Result

The cases were younger and had normal weight, whereas the controls were obese. A more pro-inflammatory diet was observed in the cases (DII controls=0.72 ± 1.0 vs. DII cases=1.13 ± 0.8, p=0,025). Compared to controls, cases had more symptoms of pain (dysmenorrhea, chronic pelvic pain, deep dyspareunia). There was no significant difference in infertility between the groups. Women with higher DII scores (>0.86) were more likely to have endometriosis and to present with dyspareunia. Results obtained from the logistic regression model with the DII as a categorical variable showed an almost three times greater chance of having the disease (odds ratio OR=2,77; 95% confidence interval CI=1,13-6,77) for women with DII>0.86 vs those with DII ≤ 0.86, after adjusting for age and BMI. After multivariable adjustment, women with DII>0.86 were four times more likely to have endometriosis compared to women with DII ≤ 0.86 (OR=4,14; 95% CI=1,50-11,4).

Conclusion

A proinflammatory diet, as reflected by higher DII scores, was significantly associated with endometriosis and dyspareunia in a case control study in Brazil. Thus, encourage the intake of more anti-inflammatory dietary factors, such as fruits and vegetables, olive oil, nuts, omega-3 fatty acids, vitamin D and phytochemicals, and reducing intake of pro-inflammatory factors such as saturated fat, ultraprocessed foods rich in trans fatty acid and sugar, may be a nutritional strategy to reduce the chance of developing endometriosis and dyspareunia.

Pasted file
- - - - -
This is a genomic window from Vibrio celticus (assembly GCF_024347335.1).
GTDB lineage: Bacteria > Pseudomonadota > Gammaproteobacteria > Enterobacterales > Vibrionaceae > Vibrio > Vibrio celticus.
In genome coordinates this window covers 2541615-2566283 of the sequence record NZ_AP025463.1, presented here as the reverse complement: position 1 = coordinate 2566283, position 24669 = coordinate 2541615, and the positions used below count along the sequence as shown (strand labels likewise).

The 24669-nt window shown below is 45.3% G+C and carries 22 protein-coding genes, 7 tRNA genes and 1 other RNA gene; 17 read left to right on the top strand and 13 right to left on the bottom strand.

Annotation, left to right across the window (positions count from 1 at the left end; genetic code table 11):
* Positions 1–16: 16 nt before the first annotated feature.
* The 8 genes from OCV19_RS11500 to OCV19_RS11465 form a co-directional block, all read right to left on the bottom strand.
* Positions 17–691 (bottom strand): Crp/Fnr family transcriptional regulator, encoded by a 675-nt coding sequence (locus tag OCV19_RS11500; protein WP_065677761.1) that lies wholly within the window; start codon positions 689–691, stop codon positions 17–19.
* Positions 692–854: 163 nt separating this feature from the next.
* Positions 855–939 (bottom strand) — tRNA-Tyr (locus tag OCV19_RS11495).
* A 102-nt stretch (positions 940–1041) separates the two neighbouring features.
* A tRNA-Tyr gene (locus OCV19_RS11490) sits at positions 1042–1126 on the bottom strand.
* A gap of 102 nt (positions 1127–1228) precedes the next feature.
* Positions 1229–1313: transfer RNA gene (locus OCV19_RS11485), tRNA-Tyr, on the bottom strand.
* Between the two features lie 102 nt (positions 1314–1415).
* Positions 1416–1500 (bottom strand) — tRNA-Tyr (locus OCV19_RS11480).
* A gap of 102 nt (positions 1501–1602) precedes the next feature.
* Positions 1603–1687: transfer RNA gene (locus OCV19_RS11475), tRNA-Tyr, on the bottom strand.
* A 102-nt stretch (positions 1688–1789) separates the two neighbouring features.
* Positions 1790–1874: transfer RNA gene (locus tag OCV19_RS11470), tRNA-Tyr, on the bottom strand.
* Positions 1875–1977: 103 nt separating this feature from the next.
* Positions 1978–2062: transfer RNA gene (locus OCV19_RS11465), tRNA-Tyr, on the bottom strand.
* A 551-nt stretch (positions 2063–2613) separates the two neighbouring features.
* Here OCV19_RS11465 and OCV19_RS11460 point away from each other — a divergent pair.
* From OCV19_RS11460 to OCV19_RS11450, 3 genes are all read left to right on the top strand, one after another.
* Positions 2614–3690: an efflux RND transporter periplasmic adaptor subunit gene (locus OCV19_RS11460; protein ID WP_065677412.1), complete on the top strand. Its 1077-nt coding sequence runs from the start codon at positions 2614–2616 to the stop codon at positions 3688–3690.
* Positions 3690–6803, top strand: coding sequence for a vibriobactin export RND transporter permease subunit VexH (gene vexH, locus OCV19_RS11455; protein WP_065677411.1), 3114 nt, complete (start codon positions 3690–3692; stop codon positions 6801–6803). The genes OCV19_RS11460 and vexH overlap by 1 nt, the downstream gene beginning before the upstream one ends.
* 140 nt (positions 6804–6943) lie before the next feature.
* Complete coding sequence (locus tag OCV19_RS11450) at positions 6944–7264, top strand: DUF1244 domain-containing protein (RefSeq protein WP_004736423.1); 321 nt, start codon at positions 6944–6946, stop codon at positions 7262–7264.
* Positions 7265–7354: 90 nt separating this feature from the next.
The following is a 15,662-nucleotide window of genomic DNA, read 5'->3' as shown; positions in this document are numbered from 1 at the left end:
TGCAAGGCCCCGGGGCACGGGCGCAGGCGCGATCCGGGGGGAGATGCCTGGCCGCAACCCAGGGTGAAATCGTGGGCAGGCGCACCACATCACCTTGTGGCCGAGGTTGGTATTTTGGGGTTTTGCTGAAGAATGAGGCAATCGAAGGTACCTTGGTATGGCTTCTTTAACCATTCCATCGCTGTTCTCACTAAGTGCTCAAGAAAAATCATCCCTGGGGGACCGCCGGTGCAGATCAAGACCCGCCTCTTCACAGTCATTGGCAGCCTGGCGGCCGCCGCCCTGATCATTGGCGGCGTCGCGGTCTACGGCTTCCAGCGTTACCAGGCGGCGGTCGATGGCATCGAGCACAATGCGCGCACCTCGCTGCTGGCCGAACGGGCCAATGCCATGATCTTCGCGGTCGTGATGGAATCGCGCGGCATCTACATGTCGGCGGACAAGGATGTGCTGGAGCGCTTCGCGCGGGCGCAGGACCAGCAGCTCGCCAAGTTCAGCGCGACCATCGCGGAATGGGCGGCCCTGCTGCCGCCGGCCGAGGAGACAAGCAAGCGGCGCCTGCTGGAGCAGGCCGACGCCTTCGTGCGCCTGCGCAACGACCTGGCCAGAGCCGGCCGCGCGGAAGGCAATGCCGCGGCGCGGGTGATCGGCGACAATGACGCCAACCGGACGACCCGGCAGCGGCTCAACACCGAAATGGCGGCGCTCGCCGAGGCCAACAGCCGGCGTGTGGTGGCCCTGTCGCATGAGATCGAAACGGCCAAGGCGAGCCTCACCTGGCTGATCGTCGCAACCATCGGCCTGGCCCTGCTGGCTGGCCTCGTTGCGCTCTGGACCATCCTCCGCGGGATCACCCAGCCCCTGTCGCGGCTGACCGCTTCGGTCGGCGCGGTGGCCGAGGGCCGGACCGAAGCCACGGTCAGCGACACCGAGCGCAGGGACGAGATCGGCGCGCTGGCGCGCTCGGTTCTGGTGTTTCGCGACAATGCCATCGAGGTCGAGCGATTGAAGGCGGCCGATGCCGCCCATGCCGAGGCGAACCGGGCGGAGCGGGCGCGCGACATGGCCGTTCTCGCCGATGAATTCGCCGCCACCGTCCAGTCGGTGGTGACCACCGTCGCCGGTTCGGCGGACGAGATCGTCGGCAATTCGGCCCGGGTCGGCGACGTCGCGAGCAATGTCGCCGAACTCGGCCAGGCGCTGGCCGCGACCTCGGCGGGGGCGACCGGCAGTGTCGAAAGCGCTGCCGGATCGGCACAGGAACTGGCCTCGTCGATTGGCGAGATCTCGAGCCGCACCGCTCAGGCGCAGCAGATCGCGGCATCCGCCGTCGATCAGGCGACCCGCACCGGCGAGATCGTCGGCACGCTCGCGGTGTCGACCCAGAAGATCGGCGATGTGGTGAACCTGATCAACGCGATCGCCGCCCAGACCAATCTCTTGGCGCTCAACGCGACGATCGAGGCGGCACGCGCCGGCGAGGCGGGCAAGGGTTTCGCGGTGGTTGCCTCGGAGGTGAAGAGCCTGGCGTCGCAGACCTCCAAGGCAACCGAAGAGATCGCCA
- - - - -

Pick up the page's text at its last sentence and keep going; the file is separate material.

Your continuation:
Acknowledgement

This study would not have been possible without the generous contribution of all women who participated voluntarily.

Funding

This research received no external funding.

Ethical Approval

This study was approved in December 6th, 2017, by the Human Research Ethics Committees of the Clementino Fraga Filho University Hospital of the Federal University of Rio de Janeiro (HUCFF-UFRJ 80149617.4.0000.5257/2017).

Informed consent to participate

Written informed consent was obtained from all subjects before the study.

Informed consent to publish

Written informed consent was obtained from the patient(s) for their anonymized information to be published in this article.

Authorship

Study design and conduct, CVDS, VC, and JVC; Data analysis, CVDS, VC and NS; Data interpretation, CVDS; Drafting manuscript, CVDS, VC, NS, JRH, JAP, PDB, JVC, RF, GLAF; Primary responsibility for final version, CVD.

Conflict of Interest

A Dr. James R. Hébert owns controlling interest in Connecting Health Innovations LLC (CHI), a company that has licensed the right to his invention of the dietary inflammatory index (DII®) from the University of South Carolina in order to develop computer and smartphone applications for patient counseling and dietary intervention in clinical settings. Dr. Nitin Shivappa is an employee of CHI. The subject matter of this paper will not have any direct bearing on that work, nor has that activity exerted any influence on this project. The authors have no other potential competing interest to disclosure.

References